The China Study – A Brief Look

T. Colin Campbell and Thomas M. Campbell II put together this little book to advance an all plant diet.

Years ago these guys teemed up with a huge number of Chinese medics and researchers to study the nutrition, environment, and health problems of a weighty number of small villages in China. They looked at the average diets in different regions and compared health problems in those regions looking for patterns related to disease. As far as I can tell, this is an ongoing study and one of several studies done on diet and potential health problems. This book references this study, but that is not the point of this book.

This book is a sales pitch for a plant based diet. No bones about it, it isn’t primarily anything else it’s about. It isn’t trying to give details concerning the science except where they help with this panegyric.

I say this up front for one specific purpose – after reading 5-6 reviews on this book it became immediately apparent that people missed the point. They wanted to debunk the science, or they were all dewey-eyed and waxing lyrical about the quality of the science or brilliance of the results. Both of these annoy me – especially the 9000 word detraction against this book by one blogger. It took a while to wade through it, and on to make it worse that article hadn’t really dug into the results of the actual china study.

In the opening chapters of this book the doctors explain this, and offer brief touches on the ideas of normalization of figures and the enormity of the task of sifting through data. It also mentions the problems within the scientific method when applied to complex systems. For most scientific research you pause all variables but one which is tweaked in one group and left un-tweaked in another. All done to see what happens! Here he willingly acknowledges that two people with identical genes eating exactly the same diet could end up with different problems (although statistically unlikely).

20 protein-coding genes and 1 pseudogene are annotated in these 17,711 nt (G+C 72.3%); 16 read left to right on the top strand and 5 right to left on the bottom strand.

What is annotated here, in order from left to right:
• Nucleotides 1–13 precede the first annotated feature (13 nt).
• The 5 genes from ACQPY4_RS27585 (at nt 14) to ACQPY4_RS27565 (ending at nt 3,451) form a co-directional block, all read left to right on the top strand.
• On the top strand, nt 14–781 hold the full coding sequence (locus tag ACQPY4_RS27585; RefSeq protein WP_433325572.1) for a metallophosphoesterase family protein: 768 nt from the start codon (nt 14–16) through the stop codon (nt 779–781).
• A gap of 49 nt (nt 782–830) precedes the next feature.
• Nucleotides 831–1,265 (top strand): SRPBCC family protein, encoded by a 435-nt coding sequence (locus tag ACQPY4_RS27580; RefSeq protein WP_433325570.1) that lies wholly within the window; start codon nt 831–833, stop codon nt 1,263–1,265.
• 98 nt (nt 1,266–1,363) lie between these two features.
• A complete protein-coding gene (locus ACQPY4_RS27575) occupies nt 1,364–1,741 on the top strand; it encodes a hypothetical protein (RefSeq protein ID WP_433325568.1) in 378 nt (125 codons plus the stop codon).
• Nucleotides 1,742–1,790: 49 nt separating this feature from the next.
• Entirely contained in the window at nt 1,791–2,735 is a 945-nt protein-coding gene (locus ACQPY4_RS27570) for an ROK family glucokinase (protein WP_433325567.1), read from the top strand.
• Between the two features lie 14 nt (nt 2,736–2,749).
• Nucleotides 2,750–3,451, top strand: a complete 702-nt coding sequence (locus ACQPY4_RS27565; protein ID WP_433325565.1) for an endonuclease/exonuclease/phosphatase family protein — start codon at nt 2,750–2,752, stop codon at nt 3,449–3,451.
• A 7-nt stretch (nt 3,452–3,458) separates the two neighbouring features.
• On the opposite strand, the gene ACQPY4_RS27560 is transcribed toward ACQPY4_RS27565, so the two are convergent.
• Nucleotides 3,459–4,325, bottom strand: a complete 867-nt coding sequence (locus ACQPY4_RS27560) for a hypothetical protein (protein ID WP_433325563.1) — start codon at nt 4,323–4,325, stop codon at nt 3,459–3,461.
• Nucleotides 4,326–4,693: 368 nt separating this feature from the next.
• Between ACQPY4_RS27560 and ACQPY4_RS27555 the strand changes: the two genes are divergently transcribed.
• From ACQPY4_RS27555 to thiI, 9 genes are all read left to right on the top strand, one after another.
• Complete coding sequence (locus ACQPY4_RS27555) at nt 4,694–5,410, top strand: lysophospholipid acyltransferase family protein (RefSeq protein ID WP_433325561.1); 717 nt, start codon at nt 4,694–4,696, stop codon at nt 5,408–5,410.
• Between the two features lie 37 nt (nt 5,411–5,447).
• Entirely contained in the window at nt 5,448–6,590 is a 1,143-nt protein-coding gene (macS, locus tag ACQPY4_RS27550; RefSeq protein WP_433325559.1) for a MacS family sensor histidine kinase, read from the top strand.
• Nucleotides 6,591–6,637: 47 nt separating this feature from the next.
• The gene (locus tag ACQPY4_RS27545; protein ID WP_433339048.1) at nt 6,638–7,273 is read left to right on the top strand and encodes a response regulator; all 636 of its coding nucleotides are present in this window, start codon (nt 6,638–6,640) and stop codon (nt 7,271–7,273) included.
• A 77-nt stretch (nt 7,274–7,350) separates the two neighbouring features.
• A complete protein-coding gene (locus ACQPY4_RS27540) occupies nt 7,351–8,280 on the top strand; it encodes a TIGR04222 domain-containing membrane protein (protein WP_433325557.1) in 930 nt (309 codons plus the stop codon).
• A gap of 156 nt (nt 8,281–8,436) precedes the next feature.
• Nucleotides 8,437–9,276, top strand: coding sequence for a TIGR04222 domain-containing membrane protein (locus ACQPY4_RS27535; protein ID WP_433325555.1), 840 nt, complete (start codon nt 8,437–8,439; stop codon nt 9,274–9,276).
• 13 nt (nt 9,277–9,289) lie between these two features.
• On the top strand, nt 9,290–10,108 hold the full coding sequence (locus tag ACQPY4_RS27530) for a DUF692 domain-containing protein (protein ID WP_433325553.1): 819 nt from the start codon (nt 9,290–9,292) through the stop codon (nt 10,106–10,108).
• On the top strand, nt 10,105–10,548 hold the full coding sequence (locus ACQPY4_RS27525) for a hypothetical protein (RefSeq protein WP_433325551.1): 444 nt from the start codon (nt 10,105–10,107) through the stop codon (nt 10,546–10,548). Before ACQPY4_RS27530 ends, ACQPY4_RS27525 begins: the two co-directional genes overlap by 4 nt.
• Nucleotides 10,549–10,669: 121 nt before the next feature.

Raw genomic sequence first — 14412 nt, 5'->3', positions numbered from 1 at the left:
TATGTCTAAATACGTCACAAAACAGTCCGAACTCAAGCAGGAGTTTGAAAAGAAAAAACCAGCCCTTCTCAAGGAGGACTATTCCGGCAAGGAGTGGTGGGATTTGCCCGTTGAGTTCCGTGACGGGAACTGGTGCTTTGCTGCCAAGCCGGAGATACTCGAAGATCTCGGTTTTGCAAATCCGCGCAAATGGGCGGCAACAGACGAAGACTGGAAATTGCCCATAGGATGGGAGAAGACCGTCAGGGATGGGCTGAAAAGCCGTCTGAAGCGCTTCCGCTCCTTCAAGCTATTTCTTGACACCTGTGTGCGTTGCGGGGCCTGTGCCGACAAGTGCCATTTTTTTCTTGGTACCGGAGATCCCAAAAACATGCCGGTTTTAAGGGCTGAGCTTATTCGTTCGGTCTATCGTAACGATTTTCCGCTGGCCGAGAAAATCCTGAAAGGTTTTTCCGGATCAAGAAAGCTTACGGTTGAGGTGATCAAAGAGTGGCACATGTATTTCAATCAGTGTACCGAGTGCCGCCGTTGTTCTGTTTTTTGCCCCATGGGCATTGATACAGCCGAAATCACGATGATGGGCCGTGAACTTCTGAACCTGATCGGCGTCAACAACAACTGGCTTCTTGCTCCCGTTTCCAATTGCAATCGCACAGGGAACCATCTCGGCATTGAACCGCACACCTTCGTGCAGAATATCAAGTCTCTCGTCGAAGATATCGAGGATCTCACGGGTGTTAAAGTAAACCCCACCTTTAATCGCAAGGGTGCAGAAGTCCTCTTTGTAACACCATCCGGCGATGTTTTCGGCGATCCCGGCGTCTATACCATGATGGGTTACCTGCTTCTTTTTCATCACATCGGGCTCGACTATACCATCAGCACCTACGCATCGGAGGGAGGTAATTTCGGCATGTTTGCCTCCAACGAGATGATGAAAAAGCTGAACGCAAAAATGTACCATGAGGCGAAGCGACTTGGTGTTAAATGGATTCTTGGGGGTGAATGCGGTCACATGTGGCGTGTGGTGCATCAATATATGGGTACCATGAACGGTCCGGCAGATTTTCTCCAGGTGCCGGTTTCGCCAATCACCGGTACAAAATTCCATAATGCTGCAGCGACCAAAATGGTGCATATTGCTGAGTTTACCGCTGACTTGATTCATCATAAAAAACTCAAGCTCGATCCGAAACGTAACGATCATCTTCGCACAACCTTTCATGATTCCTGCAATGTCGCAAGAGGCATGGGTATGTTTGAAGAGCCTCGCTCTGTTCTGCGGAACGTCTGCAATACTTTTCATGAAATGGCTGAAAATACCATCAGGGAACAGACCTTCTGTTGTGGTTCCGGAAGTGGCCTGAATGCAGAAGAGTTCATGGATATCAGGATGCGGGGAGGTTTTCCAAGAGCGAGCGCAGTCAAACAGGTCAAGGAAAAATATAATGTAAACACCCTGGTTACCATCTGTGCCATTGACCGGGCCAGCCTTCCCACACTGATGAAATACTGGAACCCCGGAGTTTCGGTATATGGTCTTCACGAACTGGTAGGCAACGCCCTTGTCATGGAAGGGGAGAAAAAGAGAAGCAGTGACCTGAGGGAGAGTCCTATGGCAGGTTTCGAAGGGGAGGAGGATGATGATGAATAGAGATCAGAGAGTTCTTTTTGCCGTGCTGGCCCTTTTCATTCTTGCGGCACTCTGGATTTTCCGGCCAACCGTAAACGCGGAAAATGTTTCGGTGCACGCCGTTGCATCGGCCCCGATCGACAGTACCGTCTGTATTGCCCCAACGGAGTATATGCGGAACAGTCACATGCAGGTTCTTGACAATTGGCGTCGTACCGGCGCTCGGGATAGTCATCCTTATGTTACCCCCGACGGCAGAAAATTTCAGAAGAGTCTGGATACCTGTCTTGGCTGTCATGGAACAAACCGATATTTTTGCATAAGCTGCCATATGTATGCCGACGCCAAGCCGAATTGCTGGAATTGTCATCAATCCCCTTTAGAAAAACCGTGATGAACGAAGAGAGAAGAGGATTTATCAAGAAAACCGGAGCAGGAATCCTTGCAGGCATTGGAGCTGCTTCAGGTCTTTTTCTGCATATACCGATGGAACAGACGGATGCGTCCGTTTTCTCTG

Now this could be part of his sales pitch, but I think it’s really a more realistic grappling with the problems of large scale analysis and certainty. Parts of his book he differentiates between different levels of certainty from 99.99% on down to 95% and below.

Now I don’t think a sales pitch is a bad thing. Human beings need to be persuaded to take action from time to time, and I think this is one of those times.

So, why are these guys advocating for a plant based diet? From what they report in their china study and numerous other studies population that derive their primary sources of fat and protein from animals – either through meat directly or via milk and eggs – tend to have higher rates of the diseases of affluence – everything from cancer, diabetes, heart disease, autoimmune, and some mental illnesses. That’s one heck of a list, and if he’s right we are spending lots of money on cures and treatments for diseases of a lack of discipline.

Of course he couples this with a call against processed foods as well. Meal after meal of processed pasta isn’t any good and accounts for what I call the “fat” vegan effect. I cannot presume to judge people based on appearance, but I’ve been told by numerous friends about acquaintances that went vegan only to find themselves gaining weight. While I strongly doubt anyone goes vegan just to loose weight, the problem of gaining weight can be real when you think you can be a healthy vegan on Oreos and bbq potato chips.

My own experience was the opposite, I dropped 10 pounds over a month and a half while stuffing my face on as many vegetables and fruits as I could eat. My smoothies in the morning may have had 10x the calories of a crispy cream, but I felt good after drinking it. On top of that my Cholesterol, triglycerides, and blood pressure dropped into a much healthier range. I felt like I had more productive sleep and more energy. If it wasn’t for social considerations, I would continue to be vegan. Honestly, I didn’t miss cheese like I thought I would.

Am I persuaded? In a word, yes. However, I do not think that meat and dairy and processed food needs to go away from our diets entirely. Occasional treats work just fine as long as the majority of our nutrition comes from a variety of plants and whole foods. Honestly, they should ship this book with a cookbook and a sample recipe calendar. For my part I gush at the number of articles that are almost ignored in the public eye, heck this book is over a decade and a half old.


About Sean Smith

Husband, Father, Pastor, Swimmer, Writer, Reader, and attempted Adventurer!
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